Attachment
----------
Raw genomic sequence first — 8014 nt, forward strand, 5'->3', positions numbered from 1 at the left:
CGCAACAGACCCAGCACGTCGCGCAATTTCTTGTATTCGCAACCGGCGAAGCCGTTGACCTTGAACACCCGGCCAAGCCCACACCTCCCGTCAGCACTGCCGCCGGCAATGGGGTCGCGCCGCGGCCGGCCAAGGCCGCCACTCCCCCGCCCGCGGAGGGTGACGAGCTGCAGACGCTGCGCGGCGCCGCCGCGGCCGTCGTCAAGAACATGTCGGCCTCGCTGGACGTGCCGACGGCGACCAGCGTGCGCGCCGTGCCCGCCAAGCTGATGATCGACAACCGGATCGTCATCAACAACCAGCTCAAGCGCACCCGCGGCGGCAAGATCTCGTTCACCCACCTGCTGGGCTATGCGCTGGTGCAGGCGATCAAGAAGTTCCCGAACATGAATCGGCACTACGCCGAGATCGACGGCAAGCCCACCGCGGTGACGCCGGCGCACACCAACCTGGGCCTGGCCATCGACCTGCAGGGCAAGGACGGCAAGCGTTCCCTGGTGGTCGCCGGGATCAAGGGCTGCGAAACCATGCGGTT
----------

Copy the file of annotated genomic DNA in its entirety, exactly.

Raw genomic sequence first — 8014 nt, forward strand, 5'->3', positions numbered from 1 at the left:
CGCAACAGACCCAGCACGTCGCGCAATTTCTTGTATTCGCAACCGGCGAAGCCGTTGACCTTGAACACCCGGCCAAGCCCACACCTCCCGTCAGCACTGCCGCCGGCAATGGGGTCGCGCCGCGGCCGGCCAAGGCCGCCACTCCCCCGCCCGCGGAGGGTGACGAGCTGCAGACGCTGCGCGGCGCCGCCGCGGCCGTCGTCAAGAACATGTCGGCCTCGCTGGACGTGCCGACGGCGACCAGCGTGCGCGCCGTGCCCGCCAAGCTGATGATCGACAACCGGATCGTCATCAACAACCAGCTCAAGCGCACCCGCGGCGGCAAGATCTCGTTCACCCACCTGCTGGGCTATGCGCTGGTGCAGGCGATCAAGAAGTTCCCGAACATGAATCGGCACTACGCCGAGATCGACGGCAAGCCCACCGCGGTGACGCCGGCGCACACCAACCTGGGCCTGGCCATCGACCTGCAGGGCAAGGACGGCAAGCGTTCCCTGGTGGTCGCCGGGATCAAGGGCTGCGAAACCATGCGGTT